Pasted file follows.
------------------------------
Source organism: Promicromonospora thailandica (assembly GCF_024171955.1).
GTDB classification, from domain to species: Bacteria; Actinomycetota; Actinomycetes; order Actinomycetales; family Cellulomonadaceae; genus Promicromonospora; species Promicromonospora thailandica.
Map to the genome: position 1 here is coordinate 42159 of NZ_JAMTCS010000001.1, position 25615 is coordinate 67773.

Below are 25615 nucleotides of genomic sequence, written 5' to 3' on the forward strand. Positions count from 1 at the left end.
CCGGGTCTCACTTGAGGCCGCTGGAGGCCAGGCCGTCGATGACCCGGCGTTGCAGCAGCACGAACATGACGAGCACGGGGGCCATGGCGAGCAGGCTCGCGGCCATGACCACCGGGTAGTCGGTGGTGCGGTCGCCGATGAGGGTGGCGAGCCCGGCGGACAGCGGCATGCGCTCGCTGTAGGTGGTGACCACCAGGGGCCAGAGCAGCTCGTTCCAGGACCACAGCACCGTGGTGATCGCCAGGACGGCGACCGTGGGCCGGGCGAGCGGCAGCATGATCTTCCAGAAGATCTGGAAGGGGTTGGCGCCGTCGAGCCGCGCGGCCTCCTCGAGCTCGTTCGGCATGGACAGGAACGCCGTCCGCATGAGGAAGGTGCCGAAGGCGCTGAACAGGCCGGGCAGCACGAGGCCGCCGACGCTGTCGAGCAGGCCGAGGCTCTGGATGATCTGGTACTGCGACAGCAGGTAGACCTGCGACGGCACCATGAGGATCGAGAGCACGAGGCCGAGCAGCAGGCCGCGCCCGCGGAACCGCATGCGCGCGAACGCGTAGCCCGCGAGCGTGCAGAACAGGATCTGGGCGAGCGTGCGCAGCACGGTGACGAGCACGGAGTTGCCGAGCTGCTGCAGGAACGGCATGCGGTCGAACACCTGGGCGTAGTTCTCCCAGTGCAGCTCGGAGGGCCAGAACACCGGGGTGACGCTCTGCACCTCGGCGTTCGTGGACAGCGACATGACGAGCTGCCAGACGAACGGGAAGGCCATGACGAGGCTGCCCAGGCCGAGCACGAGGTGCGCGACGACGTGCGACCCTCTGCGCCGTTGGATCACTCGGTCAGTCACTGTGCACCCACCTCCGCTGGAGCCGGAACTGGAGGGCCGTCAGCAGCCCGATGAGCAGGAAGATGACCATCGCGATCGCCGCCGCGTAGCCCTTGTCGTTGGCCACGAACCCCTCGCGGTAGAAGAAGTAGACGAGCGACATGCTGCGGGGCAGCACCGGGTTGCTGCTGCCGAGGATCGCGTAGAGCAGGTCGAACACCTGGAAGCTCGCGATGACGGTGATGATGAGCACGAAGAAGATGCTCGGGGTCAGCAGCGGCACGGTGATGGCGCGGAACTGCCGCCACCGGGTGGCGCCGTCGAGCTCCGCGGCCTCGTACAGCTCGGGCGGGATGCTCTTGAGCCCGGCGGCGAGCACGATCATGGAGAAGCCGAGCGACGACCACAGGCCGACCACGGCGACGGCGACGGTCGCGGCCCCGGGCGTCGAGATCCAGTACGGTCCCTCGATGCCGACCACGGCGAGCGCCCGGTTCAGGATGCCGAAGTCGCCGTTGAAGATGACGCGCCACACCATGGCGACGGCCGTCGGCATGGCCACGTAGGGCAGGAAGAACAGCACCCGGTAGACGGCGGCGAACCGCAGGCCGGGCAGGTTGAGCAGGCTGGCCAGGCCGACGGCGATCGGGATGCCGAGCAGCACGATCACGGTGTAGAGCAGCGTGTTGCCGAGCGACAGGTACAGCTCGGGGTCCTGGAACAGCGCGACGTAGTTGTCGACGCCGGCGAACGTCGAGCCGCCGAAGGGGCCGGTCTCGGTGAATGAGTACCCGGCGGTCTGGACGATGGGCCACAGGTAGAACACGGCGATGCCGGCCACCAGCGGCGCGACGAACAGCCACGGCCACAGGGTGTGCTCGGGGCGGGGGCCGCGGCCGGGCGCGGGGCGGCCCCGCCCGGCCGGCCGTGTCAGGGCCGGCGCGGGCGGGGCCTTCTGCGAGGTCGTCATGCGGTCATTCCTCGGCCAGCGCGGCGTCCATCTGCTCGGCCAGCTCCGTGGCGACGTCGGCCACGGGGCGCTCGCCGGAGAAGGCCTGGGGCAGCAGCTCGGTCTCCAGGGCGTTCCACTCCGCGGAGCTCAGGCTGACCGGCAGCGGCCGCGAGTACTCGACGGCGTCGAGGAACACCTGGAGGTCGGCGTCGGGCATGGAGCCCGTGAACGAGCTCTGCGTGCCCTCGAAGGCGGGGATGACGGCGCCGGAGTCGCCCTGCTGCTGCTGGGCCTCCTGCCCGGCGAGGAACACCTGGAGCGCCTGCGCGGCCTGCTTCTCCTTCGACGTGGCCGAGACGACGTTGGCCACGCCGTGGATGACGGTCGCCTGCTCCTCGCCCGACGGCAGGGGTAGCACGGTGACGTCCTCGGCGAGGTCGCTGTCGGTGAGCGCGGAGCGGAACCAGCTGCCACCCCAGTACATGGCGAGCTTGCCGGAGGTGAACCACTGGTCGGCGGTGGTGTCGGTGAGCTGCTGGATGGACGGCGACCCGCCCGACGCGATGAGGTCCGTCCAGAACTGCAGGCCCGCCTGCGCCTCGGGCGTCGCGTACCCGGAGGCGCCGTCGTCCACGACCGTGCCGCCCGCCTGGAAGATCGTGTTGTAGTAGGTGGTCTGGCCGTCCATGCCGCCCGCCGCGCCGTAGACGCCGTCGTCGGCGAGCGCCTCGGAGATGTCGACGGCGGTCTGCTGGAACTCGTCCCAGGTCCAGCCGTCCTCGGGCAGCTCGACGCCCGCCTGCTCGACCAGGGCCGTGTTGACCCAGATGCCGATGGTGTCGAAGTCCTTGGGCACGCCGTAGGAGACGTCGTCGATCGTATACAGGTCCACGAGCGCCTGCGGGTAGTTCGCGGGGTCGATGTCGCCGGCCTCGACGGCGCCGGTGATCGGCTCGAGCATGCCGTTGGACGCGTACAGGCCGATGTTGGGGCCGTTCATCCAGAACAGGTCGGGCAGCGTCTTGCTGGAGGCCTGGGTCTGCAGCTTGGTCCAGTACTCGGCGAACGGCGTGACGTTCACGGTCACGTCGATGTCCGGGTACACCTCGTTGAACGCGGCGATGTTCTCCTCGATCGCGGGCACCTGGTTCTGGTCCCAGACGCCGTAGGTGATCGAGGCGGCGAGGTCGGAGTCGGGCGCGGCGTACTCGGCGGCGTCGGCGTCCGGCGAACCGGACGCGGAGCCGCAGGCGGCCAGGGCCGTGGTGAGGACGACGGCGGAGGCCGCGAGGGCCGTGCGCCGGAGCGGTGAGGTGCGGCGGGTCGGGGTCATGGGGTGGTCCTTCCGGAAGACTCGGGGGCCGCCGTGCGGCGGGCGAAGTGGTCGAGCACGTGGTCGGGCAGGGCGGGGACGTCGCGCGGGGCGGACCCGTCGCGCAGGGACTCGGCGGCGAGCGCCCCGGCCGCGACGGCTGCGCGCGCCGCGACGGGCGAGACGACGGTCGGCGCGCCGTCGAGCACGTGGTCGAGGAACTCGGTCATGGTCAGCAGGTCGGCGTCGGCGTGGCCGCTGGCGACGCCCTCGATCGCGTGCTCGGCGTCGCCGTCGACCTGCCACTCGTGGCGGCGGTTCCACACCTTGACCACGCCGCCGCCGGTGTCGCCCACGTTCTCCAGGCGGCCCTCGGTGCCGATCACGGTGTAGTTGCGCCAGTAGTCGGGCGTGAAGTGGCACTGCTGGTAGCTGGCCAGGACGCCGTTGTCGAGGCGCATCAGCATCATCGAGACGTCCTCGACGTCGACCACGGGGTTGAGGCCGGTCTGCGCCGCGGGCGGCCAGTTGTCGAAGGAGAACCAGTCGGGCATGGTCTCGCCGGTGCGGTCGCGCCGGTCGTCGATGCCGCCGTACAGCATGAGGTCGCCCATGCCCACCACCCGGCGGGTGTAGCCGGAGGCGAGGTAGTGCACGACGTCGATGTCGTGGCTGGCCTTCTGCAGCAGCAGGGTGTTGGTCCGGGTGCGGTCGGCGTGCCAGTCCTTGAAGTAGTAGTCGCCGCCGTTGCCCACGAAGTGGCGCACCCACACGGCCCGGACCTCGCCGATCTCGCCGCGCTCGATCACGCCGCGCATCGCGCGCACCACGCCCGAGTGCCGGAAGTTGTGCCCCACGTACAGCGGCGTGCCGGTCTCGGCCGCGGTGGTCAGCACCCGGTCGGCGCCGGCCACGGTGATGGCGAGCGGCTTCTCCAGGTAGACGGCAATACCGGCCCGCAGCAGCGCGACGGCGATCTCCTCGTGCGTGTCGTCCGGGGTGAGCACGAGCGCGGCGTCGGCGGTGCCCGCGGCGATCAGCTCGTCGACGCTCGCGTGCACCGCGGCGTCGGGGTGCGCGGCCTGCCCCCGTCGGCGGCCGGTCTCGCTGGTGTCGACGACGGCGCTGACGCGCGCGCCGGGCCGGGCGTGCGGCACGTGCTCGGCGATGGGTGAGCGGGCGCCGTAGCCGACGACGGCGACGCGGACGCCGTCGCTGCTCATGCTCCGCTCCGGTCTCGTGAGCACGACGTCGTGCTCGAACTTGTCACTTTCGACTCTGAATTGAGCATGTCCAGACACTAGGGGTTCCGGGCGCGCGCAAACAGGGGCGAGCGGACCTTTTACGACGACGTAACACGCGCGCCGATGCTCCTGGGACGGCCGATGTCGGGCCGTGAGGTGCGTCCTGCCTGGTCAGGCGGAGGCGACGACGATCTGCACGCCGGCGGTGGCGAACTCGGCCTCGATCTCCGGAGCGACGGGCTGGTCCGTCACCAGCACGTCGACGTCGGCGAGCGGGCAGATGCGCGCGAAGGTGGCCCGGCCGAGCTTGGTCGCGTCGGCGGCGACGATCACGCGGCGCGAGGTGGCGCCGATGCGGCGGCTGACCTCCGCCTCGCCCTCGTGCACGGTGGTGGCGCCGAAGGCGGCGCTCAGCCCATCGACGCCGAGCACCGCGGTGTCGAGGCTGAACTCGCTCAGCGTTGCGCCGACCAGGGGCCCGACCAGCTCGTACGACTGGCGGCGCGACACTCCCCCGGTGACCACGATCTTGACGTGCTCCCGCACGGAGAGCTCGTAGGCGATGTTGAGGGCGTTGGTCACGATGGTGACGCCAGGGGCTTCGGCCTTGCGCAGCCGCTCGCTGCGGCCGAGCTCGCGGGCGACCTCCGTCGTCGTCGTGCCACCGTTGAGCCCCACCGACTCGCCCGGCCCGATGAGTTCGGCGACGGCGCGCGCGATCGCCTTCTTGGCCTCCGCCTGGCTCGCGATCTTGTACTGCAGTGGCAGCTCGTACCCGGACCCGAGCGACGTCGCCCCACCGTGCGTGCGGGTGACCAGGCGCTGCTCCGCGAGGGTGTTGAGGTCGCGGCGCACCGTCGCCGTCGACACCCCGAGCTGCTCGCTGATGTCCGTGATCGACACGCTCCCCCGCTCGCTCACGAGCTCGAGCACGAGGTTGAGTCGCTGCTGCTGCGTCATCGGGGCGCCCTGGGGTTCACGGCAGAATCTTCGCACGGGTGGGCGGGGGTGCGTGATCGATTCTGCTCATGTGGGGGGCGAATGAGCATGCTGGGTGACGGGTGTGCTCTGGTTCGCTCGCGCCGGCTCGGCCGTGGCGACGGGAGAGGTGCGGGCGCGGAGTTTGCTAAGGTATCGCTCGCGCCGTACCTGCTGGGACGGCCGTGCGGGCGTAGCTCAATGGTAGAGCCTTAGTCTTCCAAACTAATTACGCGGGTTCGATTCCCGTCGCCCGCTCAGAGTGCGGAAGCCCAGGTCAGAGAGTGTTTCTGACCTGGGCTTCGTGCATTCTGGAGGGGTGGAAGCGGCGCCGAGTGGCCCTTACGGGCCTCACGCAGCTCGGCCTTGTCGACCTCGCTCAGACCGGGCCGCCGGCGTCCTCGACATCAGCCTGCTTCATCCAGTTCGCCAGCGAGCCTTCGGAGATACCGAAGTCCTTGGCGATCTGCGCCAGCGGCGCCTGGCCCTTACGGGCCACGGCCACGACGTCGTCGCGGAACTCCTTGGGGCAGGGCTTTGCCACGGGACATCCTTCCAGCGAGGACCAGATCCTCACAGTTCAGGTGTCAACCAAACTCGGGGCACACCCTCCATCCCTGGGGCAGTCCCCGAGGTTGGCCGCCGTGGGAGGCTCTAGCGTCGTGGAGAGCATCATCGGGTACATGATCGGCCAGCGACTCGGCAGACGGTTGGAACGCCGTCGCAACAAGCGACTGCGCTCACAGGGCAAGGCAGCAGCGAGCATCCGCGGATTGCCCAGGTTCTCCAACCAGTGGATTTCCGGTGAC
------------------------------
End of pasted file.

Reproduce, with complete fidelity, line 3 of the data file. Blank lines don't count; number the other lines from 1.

Map to the genome: position 1 here is coordinate 42159 of NZ_JAMTCS010000001.1, position 25615 is coordinate 67773.